Over the last few months we’ve been running 3 games a week with a new tool, FoundryVTT.
While Foundry is a great tool out of the gate, one of the impressive things about it that sets it above things like Roll20 and Fantasy Grounds are the Modules. Modules are often open source ways to take your game to the next level.
There are some amazing 3rd party/community modules out there and are must haves for gaming. If you’ve got some more that need checking out, please comment below and I’ll add them to the list.
The Best Foundry VTT Modules
Quality of Life Modules
- Combat Utility Belt (Beta) (Module Link) — Love this module as well. Some great utilities within it. Play with it and tweak to your games desire!
- Deselection (https://github.com/Sky-Captain-13/foundry/tree/master/deselection) — A simple yet necessary QOL module. Simplifies deselecting tokens. Must have.
- Token Info Icons (https://gitlab.com/jopeek/fvtt—token-info-icons) — Nice little DM tool that let’s you see Passive Perception, Movement, and AC on a character token.
- BetterRolls for 5e (Module Link) – A module for modifying certain sheet functions on Foundry VTT Character sheets for DnD5e. It allows for quick, compounded rolls for items, ability checks saving throws, and just about any roll you might want in 5th Edition DnD.
- Midi Quality of Life Improvements (Module Link) Can do some interesting workflows of checking if attacks hit, auto-rolling damage, etc. You’ll likely want to choose between BetterRolls and this.
- Beyond20 companion module (https://github.com/kakaroto/Beyond20/)
- A must have if you use DND Beyond in any capacity. Let’s you use your character sheets, dice rolls, etc. Some of my players prefer rolling directly from DNDBeyond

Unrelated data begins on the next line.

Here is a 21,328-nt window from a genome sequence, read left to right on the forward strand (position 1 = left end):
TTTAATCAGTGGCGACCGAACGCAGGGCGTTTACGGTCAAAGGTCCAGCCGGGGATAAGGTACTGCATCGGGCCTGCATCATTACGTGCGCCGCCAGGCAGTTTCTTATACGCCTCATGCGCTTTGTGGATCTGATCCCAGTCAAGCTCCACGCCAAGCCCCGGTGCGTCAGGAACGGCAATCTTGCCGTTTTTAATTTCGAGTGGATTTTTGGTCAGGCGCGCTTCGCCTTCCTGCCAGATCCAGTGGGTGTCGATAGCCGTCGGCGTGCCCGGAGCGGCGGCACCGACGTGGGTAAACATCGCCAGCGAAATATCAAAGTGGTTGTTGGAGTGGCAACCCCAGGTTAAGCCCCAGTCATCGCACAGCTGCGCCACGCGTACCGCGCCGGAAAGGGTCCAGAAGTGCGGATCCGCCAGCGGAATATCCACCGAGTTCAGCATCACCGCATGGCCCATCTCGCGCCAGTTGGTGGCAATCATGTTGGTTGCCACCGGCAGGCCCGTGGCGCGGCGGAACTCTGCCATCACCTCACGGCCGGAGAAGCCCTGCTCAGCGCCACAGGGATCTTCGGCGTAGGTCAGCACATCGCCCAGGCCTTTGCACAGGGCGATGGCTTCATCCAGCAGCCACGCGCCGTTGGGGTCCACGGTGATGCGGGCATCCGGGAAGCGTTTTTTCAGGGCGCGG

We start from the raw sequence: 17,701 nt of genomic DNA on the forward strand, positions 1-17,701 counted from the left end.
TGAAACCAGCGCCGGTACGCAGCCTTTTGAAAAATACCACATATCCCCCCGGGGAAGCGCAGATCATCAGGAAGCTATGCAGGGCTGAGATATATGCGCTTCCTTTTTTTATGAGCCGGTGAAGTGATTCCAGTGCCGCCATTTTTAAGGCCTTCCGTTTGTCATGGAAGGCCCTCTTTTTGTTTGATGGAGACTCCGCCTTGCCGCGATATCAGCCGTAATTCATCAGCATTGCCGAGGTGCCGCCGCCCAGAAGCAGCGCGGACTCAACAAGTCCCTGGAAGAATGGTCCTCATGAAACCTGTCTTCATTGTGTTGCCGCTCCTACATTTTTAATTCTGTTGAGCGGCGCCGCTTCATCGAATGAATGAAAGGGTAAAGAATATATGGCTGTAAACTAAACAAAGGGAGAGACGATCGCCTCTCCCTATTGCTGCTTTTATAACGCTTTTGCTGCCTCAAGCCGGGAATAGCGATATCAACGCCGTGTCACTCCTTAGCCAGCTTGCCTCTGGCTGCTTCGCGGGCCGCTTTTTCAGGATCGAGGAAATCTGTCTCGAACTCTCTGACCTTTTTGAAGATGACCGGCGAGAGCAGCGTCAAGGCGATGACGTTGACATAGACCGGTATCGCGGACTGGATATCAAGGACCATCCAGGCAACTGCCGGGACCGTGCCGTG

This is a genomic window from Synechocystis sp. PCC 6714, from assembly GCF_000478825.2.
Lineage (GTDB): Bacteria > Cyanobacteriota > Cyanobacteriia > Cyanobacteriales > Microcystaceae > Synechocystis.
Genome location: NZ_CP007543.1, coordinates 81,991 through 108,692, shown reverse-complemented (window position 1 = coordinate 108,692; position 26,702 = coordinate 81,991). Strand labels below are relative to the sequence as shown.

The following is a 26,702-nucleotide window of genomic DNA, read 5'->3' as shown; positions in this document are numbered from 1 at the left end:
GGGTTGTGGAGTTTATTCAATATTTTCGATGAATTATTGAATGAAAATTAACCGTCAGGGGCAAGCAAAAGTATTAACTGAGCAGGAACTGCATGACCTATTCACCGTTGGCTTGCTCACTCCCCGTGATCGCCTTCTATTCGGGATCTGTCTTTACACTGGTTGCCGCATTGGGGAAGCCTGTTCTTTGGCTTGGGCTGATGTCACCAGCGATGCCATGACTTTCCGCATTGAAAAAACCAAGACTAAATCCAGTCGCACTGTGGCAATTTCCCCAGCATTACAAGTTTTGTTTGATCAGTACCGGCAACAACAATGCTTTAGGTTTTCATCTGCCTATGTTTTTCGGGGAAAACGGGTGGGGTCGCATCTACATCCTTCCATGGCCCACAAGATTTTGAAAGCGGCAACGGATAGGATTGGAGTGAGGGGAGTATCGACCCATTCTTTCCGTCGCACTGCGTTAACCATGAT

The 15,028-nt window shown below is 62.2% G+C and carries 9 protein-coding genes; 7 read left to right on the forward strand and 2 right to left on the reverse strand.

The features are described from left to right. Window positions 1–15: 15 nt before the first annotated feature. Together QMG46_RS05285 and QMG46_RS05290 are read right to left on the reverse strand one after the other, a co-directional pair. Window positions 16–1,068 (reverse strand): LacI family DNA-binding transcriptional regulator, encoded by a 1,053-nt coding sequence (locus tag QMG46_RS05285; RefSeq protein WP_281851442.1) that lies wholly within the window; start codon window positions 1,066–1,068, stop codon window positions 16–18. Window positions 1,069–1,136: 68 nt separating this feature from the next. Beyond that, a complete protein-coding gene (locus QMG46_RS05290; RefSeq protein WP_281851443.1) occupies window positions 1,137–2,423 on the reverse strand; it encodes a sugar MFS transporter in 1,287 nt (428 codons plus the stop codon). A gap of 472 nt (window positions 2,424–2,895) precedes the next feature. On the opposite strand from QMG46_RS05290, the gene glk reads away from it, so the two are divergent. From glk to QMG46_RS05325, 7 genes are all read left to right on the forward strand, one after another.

- The Furnace (https://github.com/kakaroto/fvtt-module-furnace)
- One of the first modules I installed and can’t live without it. Great QOL and features brought to Foundry with this one. It’s features include
- Advanced Drawing Tools : Improved drawing tools with different pattern fill types, new HUD, and various options.
- Advanced Macros: Use async script macros, handlebars templating, recursive macro calls and call macros with arguments or directly from chat. Also adds syntax highlighting, fullscreen mode and a test run button to the macro editor.
- Split Journal : Select the split option from the context menu on a journal entry to split it into multiple entries.
- Tokens : As GM, you can enable/disable token vision for yourself. You can also drop an actor folder into a scene to deploy multiple tokens at once.
- Combat : Double click the initiative value in the combat tracker to quickly modify it.
- Playlists : Adds a ‘Now Playing’ section, and auto-hides sound controls until hovered. Helps in fine tuning of low level volume.
Modules to Add Flair to Your Game
- Chat Damage Buttons (https://gitlab.com/Ionshard/foundry-vtt-chatdamagebuttons-beyond20#foundry-vtt-chat-damage-buttons-beyond20-edition) — Another nice QOL module. Adds little icons to auto-increment/decrement damage on tokens after a roll.